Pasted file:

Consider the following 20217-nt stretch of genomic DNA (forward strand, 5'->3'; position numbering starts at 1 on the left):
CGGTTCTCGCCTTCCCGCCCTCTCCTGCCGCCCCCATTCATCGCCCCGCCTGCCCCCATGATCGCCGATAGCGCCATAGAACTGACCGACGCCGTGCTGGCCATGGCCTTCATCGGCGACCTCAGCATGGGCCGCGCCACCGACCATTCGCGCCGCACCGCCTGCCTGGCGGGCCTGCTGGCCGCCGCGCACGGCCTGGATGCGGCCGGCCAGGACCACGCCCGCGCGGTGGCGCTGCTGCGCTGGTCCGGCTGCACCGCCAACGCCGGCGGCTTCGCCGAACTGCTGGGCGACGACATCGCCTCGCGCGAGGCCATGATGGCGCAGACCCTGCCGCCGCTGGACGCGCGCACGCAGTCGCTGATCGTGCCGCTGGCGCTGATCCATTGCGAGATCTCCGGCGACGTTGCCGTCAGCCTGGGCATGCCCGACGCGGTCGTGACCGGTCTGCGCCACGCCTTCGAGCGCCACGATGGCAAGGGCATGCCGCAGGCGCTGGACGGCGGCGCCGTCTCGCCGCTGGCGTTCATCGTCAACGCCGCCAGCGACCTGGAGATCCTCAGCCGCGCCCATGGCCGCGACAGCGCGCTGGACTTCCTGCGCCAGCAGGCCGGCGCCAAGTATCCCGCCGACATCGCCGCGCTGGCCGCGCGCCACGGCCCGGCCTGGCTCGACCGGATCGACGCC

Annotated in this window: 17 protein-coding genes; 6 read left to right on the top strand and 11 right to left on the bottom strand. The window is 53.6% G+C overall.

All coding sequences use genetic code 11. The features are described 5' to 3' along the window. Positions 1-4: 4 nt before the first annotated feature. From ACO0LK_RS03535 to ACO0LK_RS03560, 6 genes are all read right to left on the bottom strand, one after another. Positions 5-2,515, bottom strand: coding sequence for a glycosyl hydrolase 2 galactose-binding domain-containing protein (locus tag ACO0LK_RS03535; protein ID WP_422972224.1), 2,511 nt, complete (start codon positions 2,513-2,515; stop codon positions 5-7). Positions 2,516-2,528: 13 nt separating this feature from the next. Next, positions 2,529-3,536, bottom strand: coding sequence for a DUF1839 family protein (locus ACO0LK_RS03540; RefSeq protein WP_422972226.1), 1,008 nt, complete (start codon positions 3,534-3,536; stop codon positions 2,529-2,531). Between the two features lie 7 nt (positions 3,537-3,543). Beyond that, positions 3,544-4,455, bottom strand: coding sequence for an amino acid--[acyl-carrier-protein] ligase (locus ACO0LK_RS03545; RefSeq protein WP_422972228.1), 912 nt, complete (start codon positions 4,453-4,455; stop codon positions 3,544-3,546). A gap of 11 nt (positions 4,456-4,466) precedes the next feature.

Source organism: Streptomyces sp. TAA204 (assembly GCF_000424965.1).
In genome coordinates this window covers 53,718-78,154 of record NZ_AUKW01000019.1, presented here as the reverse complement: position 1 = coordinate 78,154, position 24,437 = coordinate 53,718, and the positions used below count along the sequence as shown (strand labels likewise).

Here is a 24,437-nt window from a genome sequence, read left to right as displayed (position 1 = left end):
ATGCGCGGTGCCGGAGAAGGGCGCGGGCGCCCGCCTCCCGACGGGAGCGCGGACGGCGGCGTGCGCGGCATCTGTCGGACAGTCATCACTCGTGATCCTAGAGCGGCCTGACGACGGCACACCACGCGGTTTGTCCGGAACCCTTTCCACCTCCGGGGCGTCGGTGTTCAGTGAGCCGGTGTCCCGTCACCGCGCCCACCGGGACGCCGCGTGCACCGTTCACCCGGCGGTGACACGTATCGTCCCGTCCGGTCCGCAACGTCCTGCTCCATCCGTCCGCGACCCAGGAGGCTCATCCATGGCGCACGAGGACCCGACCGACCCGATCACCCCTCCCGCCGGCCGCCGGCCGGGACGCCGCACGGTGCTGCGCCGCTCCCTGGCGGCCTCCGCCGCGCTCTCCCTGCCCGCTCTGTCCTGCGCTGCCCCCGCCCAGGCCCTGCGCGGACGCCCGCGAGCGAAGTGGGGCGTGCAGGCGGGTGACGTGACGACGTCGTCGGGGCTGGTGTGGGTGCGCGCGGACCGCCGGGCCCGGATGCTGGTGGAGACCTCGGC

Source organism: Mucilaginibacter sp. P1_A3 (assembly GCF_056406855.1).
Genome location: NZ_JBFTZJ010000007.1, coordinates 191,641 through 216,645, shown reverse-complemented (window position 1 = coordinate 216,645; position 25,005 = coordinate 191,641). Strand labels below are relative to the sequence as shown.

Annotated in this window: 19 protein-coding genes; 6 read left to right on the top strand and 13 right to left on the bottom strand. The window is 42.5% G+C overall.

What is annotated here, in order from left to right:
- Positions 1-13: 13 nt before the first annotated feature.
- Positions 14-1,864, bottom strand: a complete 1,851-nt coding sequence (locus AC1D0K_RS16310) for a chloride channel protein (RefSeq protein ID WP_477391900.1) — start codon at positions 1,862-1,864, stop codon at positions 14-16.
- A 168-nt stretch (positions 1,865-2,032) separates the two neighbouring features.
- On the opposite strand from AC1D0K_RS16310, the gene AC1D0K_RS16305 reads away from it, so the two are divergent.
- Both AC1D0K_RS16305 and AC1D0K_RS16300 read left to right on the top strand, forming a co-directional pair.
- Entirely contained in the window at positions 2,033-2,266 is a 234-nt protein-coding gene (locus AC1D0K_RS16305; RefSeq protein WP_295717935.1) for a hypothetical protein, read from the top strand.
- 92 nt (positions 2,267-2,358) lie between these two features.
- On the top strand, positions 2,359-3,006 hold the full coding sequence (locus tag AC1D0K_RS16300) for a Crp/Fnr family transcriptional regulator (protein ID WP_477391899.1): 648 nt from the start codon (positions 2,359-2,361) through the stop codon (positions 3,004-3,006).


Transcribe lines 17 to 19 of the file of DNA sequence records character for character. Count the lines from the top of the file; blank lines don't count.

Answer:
- Both AC1D0K_RS16305 and AC1D0K_RS16300 read left to right on the top strand, forming a co-directional pair.
- Entirely contained in the window at positions 2,033-2,266 is a 234-nt protein-coding gene (locus AC1D0K_RS16305; RefSeq protein WP_295717935.1) for a hypothetical protein, read from the top strand.
- 92 nt (positions 2,267-2,358) lie between these two features.